‘Collective works’ is a production process which only fully functions when people pay attention to the producing machine.
This project was initially developed for the ‘W Hotels Designer of the Future Award’ exhibition at Design Miami/Basel 2011.
‘Collective works’ is a production process which only fully functions when people pay attention to the producing machine. Reacting to its audience, the machine translates the flow of people’s movements into an object. The resulting outcome varies in colour and size according to the level of interest shown at the time of production.
As soon as someone approaches the machine and looks at it, the production process begins: A 24mm-wide strip of wood veneer is pulled through a gluing device and slowly coiled up around a 20mm-thick wooden base. The turning platform with the base moves downwards, causing the veneer strip to slowly build up a basket. A mould is not needed, as the material supports itself and does not collapse while it is being coiled up. As soon as someone else joins to watch the process, colour is added via a marker onto the veneer.
The interaction is possible due to sensors located in the frame of the machine. If one sensor is activated, one person is watching and the machine starts turning. When another person joins to watch, a second sensor is activated, causing a light-coloured marker to be pressed against the veneer to colour it. A third person results in the activation of a second marker, and so on up to a maximum of four markers at once, each one darker than the last, with the fourth marker being black. The basket’s height is determined by the overall interaction time: the longer someone is watching the process, the taller the basket becomes.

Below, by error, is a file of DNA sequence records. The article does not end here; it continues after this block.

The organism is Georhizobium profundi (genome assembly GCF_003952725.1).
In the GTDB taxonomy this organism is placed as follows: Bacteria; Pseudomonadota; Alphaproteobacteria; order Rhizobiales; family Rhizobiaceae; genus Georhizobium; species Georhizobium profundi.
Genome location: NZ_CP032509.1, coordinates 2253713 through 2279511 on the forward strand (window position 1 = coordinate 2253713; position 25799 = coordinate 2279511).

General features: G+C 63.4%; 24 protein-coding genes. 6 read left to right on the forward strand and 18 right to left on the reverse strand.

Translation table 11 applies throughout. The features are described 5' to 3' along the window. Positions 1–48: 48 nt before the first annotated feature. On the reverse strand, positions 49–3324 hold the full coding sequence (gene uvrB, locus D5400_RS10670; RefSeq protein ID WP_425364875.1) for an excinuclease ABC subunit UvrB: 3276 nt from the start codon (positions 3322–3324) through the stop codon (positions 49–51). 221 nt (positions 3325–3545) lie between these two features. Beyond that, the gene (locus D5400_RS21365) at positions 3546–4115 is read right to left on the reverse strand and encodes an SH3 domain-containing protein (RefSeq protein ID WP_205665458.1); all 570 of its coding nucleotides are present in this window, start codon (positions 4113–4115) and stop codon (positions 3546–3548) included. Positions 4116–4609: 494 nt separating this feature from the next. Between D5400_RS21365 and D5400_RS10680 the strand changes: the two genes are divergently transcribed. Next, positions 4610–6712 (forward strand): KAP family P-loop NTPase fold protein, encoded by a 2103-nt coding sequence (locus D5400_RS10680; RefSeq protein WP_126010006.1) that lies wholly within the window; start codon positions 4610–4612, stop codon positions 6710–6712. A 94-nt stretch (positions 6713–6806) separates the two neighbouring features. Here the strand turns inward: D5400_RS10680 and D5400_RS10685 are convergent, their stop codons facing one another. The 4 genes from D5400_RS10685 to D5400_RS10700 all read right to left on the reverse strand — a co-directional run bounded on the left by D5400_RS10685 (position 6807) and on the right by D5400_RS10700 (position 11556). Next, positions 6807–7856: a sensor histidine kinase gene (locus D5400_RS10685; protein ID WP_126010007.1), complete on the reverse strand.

The machine reacts directly to each observer, and thus the outcome is completely dependent upon the audience. Every spectator leaves a mark on the object, and therefore each basket becomes a unique record of people’s interest in the object’s production. A basket – a vessel used to collect something – itself becomes a collection of data. If no one is interested in the project, the machine stops producing entirely and the final object simply does not get made.
This can be seen as ‘production based on interest’.
‘Collective works’ also questions the relationship between man and machine. The audience is turned into workers, even though their effort is basically only the time they spend with the machine. But time is what most of us lack somehow. Many machines in factories just need a technician to monitor the production – and suddenly there is a machine that needs an audience to produce something colourful!
Machine: 160cm x 80cm x 115cm
Baskets: max. diameter 45cm ; height (max. 45cm), depending on the interaction time
Machine: wood, custom-made electronics, motor, sensors, electromagnets, metal, markers
Baskets: solid oak, oak veneer, colour